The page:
CDC warns about the rise in almost untreatable Shigella bacterial infections
The drug-resistant stomach bug, a major cause of inflammatory diarrhea, is a “serious public health threat.”
March 1, 2023, 5:30 AM ESTBy Benjamin Ryan
The Centers for Disease Control and Prevention is warning about a rise in extensively drug-resistant cases of the bacterial infection Shigella, a major cause of inflammatory diarrhea.
The agency calls the new form of the stomach bug, which causes the diarrheal condition known as shigellosis, a “serious public health threat.” Evidence suggests the illness is spreading among gay and bisexual men in particular, apparently through sexual contact, both in the U.S. and abroad.
The CDC held a call Tuesday with the Colorado Department of Public Health and Environment and the U.K. Health Security Agency to alert doctors about the spread of a form of the bacterium that is resistant to all typically recommended antibiotic treatments.
“We do not have all the answers today,” Dr. Louise Francois Watkins, a medical officer at the CDC’s National Center for Emerging and Zoonotic Infectious Diseases, said on the call. The agency, she said, could make no official recommendations for antibiotic alternatives.
A parallel outbreak in the U.K., first announced in January 2022, most likely stemmed from an initial single infection, British health officials said on the call Tuesday. That speaks to how widely individual drug-resistant strains can spread and to the importance of infection control.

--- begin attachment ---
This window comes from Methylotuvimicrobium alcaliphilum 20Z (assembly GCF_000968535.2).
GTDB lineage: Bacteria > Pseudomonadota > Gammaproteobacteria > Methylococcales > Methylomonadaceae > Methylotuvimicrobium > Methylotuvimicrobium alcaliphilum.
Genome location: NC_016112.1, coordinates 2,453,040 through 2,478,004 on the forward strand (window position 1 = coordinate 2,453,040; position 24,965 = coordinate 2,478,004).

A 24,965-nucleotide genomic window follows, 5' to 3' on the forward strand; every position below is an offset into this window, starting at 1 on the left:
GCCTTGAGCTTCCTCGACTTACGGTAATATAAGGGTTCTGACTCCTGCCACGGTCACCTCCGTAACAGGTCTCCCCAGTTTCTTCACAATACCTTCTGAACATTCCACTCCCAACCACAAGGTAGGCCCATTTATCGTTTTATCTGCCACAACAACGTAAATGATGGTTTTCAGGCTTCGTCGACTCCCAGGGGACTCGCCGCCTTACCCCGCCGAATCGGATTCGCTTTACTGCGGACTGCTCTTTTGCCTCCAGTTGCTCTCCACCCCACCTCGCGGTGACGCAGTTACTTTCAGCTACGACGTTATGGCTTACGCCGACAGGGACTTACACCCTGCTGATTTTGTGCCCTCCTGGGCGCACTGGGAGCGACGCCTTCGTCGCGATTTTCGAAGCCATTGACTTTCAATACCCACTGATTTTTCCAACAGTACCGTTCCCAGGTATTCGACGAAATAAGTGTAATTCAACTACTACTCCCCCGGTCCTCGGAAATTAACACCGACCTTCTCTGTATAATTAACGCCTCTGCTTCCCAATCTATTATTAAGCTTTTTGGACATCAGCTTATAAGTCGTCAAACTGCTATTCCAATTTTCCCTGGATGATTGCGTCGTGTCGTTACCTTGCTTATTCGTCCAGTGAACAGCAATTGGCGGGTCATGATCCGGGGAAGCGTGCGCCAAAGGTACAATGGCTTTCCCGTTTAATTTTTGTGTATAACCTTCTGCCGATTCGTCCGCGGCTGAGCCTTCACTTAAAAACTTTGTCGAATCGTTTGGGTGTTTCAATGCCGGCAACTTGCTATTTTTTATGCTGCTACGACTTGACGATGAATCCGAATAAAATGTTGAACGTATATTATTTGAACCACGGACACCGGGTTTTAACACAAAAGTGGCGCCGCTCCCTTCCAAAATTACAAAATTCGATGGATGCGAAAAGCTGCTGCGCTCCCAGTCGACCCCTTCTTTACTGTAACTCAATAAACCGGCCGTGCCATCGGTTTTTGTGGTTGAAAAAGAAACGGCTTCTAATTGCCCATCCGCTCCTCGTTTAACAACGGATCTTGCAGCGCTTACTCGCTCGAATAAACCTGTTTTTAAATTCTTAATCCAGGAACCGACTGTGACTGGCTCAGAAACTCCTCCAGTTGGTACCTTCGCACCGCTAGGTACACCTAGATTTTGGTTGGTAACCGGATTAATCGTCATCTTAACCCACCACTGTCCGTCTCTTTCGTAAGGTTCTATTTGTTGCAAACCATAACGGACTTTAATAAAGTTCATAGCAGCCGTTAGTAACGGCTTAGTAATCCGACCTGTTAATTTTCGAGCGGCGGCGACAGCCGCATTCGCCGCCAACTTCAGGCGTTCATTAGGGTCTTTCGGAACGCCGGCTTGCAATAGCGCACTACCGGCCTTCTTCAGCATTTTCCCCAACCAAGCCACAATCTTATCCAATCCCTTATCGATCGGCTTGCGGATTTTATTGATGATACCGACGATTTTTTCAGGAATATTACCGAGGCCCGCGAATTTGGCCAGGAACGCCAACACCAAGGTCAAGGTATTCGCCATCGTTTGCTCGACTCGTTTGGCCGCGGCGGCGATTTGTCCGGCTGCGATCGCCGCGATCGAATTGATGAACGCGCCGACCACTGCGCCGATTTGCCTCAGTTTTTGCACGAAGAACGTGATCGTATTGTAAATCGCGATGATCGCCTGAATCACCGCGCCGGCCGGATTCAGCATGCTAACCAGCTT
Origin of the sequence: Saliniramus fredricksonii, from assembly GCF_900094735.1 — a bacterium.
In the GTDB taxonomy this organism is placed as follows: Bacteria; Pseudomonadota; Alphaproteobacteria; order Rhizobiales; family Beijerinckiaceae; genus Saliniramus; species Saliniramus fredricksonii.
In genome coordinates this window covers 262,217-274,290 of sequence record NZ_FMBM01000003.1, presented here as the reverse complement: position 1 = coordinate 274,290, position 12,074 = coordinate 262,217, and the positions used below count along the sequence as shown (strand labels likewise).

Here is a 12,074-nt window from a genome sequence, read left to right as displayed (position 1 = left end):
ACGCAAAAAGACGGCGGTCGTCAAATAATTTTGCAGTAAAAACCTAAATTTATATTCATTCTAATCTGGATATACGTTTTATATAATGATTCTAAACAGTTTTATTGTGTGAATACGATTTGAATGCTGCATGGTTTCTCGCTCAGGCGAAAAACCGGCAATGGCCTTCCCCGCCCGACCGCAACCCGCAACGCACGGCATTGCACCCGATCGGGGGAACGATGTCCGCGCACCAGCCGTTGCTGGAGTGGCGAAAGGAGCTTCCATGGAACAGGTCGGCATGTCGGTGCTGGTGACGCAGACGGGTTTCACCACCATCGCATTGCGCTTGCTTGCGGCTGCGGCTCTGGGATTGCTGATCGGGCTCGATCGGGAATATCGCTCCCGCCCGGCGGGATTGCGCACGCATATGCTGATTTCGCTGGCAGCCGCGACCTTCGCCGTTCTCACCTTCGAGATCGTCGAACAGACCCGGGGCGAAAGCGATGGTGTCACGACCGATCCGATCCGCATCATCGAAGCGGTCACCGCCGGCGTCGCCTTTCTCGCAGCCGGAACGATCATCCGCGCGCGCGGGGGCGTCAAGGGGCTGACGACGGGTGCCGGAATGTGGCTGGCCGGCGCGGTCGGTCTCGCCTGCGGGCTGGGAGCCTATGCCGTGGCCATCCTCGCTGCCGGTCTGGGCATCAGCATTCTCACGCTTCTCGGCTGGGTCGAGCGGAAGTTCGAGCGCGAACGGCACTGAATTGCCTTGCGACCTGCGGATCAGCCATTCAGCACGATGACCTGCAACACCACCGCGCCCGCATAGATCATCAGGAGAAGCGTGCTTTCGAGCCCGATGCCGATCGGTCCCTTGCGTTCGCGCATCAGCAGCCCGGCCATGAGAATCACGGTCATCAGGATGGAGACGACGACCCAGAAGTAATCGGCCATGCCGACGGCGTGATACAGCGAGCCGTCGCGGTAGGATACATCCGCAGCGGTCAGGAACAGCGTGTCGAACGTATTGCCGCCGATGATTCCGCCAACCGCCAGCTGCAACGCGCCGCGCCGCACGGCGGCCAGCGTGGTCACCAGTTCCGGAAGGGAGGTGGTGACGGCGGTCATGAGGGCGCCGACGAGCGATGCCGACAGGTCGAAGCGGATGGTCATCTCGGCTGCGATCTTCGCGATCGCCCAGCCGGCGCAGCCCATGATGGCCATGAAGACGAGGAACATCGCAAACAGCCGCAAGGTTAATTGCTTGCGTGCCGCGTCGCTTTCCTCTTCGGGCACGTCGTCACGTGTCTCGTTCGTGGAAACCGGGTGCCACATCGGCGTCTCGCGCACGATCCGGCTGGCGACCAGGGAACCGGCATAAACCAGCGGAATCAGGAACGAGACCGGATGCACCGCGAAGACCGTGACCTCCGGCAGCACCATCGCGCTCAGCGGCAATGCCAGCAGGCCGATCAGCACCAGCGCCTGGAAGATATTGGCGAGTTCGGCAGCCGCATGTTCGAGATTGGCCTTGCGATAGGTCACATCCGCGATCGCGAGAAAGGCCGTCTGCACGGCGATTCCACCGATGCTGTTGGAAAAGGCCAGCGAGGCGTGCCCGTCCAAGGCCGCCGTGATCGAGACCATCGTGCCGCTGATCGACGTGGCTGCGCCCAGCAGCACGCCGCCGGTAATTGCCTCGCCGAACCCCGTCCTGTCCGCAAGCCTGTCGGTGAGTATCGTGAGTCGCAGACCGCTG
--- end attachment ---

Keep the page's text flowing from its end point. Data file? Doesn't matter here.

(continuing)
The CDC said in a health alert Friday that the proportion of the approximately 450,000 annual U.S. Shigella infections that were resistant to all known antibiotic treatments rose from zero in 2015 to 0.4% in 2019 to 5% last year, an indicator of potential greater spread.
Shigella, which is highly infectious, spreads when infected fecal matter enters the mouth or the nose, including through sexual activity or because of poor hand-washing after diaper changes, unsanitary food handling or swimming in contaminated water. The infection is typically seen in young children.
The European Centre for Disease Prevention and Control issued an alert Friday about 221 confirmed and 37 possible cases among people who traveled to Cabo Verde off West Africa since September and returned home to about a dozen nations, including the U.S.
During the CDC call Tuesday, officers from the U.K. health agency reported they had analyzed all but four of 185 cases of the infection in Britain since late 2021. Half required antibiotic treatment. The Shigella samples retained susceptibility to four antibiotics: carbapenems, chloramphenicol, fosfomycin and temocillin.
Eighty-seven percent of the cases were in men presumed to have sex with men.
Dr. Stephanie Cohen, the section director for HIV and STI prevention at the San Francisco Public Health Department, told NBC News that Shigella is “a really important and serious pathogen.”
“It can cause really severe diarrhea, sometimes bloody diarrhea, cramps and abdominal pain,” she said.
Shigellosis usually goes away without treatment. But physicians may prescribe antibiotics to hasten recovery or otherwise avert complications in more vulnerable patients.
The infection can cause prolonged and debilitating illness, with about 6,400 U.S. patients needing hospitalization each year.
Death from shigellosis is rare, although it is more likely among people who are immunocompromised, such as by untreated HIV or chemotherapy for cancer.